Dan Snyder may have just pulled off the executive-suite equivalent of escaping a furious pass rush at the last second to complete a desperation, wing-and-a-prayer Hail Mary.
The embattled Washington Football Team owner has a deal in place to buy out his disgruntled partner shareholders, an agreement that would reconsolidate control of the NFL franchise in the hands of the 56-year-old Maryland billionaire.
With the help of a $450 million loan from the NFL, Mr. Snyder is set to buy back the 40.5% stake of the team currently held by FedEx founder Fred Smith, investor Robert Rothman and developer Dwight Schar.
An NFL spokesman said approval of the loan and the transfer of shares is tentative, pending the expected support of at least 24 of the league’s 32 owners during a vote at next week’s annual league meeting.
Mr. Snyder is also likely, according to a new report, to survive the ongoing sexual harassment investigation the NFL has been conducting into the organization, though he is expected to be fined by his fellow owners.
The New York Times, citing a league source familiar with discussions on the matter, reported Wednesday that Mr. Snyder could face additional penalties or conditions on his continued ownership of the team as a result of the league’s probe.
An NFL spokesman contacted by The Washington Times cautioned that the buyout and the investigation are “two separate matters,” and said Washington-based attorney Beth Wilkinson’s review, which launched last July, is still ongoing.
Still, Wednesday’s developments cap a dramatic year in which the Washington Football Team owner struggled with fallout from the sexual harassment allegations, battled publicly with co-owners for control of the franchise and, under growing pressure from his business partners and activists, abandoned his team’s longtime nickname, the Redskins.
Mr. Snyder and his family will own 100% of the team’s shares under the new deal.
A December court filing revealed Mr. Snyder owns a majority 40.59% of the team’s stock, while his mother Arlette and sister Michele own 6.489% and 12.552% respectively. Mr. Smith (10.163%), Mr. Rothman (15.168%) and Mr. Schar (15.168%) combine for the rest after initially purchasing their shares in 2003.
The New York Times reported that Mr. Snyder will purchase the partners’ shares for $875 million. The paper added Snyder’s $450 million loan, called a “debt waiver,” must be repaid by March 2028.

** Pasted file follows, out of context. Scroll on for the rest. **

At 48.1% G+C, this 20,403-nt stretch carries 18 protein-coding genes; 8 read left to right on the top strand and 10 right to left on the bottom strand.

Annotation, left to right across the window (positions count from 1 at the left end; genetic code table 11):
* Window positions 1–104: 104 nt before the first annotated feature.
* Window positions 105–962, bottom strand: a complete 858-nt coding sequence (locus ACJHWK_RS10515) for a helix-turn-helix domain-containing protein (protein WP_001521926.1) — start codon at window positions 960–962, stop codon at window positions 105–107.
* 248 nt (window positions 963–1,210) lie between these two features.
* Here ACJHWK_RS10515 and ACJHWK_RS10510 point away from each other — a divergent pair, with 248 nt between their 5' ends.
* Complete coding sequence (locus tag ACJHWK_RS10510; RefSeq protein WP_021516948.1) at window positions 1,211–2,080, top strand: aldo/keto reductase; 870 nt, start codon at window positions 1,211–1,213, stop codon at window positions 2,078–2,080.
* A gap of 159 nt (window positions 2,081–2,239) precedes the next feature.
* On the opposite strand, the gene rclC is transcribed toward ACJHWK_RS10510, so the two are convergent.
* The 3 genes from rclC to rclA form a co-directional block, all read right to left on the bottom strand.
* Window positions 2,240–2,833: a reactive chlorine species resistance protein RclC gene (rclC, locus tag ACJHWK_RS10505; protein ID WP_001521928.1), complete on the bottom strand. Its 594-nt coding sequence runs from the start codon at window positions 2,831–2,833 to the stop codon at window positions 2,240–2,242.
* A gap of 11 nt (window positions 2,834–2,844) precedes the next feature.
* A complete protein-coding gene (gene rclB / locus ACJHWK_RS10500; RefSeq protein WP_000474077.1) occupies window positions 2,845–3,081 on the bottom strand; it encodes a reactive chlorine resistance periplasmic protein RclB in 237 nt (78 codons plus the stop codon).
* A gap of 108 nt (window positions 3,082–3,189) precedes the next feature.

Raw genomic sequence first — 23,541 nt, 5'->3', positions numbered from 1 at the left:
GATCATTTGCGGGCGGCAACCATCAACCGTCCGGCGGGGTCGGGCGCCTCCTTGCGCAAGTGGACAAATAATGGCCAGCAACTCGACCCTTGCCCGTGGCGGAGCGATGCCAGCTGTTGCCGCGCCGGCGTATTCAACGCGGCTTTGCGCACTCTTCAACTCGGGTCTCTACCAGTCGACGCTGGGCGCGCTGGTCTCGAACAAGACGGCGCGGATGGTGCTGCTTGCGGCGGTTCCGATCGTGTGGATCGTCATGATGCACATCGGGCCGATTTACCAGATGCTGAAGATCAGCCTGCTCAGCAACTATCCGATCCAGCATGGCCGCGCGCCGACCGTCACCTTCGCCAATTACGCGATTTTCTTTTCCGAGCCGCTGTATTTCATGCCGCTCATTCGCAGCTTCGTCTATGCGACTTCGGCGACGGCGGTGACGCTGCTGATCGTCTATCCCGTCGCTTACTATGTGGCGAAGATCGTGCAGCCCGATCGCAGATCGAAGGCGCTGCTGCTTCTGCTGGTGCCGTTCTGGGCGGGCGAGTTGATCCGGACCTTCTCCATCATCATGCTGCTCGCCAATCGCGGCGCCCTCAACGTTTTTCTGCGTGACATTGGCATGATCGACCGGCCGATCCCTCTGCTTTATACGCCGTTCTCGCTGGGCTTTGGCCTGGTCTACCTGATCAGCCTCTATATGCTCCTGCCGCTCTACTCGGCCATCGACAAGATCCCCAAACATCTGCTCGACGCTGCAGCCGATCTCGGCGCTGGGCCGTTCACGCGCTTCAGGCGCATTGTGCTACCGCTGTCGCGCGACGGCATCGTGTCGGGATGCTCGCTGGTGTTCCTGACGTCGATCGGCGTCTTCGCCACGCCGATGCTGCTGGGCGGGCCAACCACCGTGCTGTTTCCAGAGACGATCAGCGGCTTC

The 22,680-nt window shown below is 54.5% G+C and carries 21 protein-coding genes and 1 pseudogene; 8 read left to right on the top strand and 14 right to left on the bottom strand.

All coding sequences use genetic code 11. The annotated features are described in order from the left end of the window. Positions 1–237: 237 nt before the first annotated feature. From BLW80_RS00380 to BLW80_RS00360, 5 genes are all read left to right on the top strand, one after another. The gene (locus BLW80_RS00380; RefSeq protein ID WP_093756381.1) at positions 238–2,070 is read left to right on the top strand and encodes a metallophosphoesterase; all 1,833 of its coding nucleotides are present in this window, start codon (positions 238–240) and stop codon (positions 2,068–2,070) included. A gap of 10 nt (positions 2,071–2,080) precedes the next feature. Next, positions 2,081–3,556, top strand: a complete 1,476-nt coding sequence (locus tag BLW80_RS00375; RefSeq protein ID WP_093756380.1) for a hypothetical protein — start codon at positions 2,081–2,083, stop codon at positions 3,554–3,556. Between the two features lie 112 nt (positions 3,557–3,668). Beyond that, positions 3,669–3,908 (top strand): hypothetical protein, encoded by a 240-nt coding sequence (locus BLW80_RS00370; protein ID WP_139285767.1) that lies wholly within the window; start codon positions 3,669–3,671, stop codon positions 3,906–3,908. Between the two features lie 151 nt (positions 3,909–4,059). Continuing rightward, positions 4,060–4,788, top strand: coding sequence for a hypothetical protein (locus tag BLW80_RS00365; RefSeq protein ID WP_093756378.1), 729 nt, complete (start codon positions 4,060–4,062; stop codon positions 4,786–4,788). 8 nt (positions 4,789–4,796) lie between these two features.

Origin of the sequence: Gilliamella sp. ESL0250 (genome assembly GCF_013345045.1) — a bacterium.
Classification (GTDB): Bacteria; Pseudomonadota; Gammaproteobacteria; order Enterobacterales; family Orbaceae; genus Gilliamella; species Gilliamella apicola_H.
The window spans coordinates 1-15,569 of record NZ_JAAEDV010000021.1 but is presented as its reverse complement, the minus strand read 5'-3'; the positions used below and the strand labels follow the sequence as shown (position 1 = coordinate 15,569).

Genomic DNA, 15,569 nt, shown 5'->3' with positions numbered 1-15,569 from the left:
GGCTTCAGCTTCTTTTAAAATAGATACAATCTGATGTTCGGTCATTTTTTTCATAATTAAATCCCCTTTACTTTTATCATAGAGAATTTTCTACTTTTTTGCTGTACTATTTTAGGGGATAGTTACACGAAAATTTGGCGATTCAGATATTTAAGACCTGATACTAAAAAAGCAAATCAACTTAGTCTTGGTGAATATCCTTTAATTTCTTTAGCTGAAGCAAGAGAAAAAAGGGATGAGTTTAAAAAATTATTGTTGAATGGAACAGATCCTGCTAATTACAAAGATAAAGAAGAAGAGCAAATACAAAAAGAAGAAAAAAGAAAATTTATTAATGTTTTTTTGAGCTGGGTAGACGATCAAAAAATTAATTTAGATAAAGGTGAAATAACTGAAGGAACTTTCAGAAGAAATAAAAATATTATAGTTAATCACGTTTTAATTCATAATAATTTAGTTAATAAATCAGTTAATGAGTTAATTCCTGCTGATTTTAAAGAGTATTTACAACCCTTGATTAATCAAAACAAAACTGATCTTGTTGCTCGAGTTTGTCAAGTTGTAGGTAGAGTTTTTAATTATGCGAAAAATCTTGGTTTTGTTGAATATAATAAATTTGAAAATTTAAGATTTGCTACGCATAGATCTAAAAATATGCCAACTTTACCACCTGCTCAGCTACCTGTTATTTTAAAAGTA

The price tag would be less than the $900 million that the three partners previously arranged with an outside investing group before Mr. Snyder blocked the sale through his right of first refusal.
Mr. Snyder’s refusal — he reportedly had selectively agreed to buy out Mr. Smith and Mr. Rothman, but not Mr. Schar — sparked a contentious legal battle in which the partners sued in an attempt to get a federal judge to issue an injunction so the transaction could move forward.
Through the process, Mr. Snyder and his partners traded legal haymakers through court filings.
Mr. Snyder accused the owners of “orchestrating and fueling a vicious misinformation campaign,” referencing a series of Washington Post articles that detailed allegations of sexual harassment in the team’s workplace.
The partners accused Mr. Snyder “or his agents” of leaking false information to the press, notably alleging he mischaracterized the circumstances around a confidential settlement after an employee accused Snyder of sexual harassment.
As part of Mr. Snyder’s pending sale, Pro Football Talk reported that he will agree to drop any claims about his soon-to-be former partners in a separate lawsuit related to a defamation case against an Indian-based media company.
Mr. Snyder’s conflict with the minority owners boiled over last year when he refused to pay out annual dividends to the partners as a way to conserve money amid the pandemic, according to the New York Times.
That move prompted the trio to band together and attempt to unload their shares by hiring a Baltimore-based investment firm to find a buyer.
The fight became public in August, when Mr. Snyder filed his defamation suit — alleging the misinformation campaign. The partners sued in November after the sale was blocked.
Ellen Zavian, a sports law professor at George Washington University, said the transaction will give Mr. Snyder more control “over the messaging” of the franchise.
“When you have minority owners, they have their own public relations agenda,” Ms. Zavian said. “As you can see in even changing the name, the sponsors came out and said something. But when you don’t have that minority ownership — you don’t have the Smiths of the world speaking out from inside the circle of knowledge.
“So now, particularly for Snyder, he’s looking to control the message.”
Christopher Schmidt, who co-chairs the sports litigation practice at law firm Bryan Cave Leighton Paisner, said the transaction will give Mr. Snyder the chance to put the internal power struggle behind him and focus on the franchise’s other issues, such as the league’s investigation and the team’s rebranding process.
“It should allow Snyder to turn the page,” he said.
When then-Carolina Panthers owner Jerry Richardson faced a sexual misconduct scandal in 2017, Mr. Richardson voluntarily sold the team to billionaire David Tepper rather than force the NFL to enact its bylaws.
Through Section 8.1 of the league’s bylaws, an owner can be forced to sell if they’re found “guilty of conduct detrimental to the welfare of the league or professional football.”
In February, Commissioner Roger Goodell said Ms. Wilkinson’s investigation was “nearing its completion.”
But more than a month later, the league has yet to receive the findings.
Numerous activist groups have called for the report to be made public when available, though the NFL nor the team has committed to doing so.
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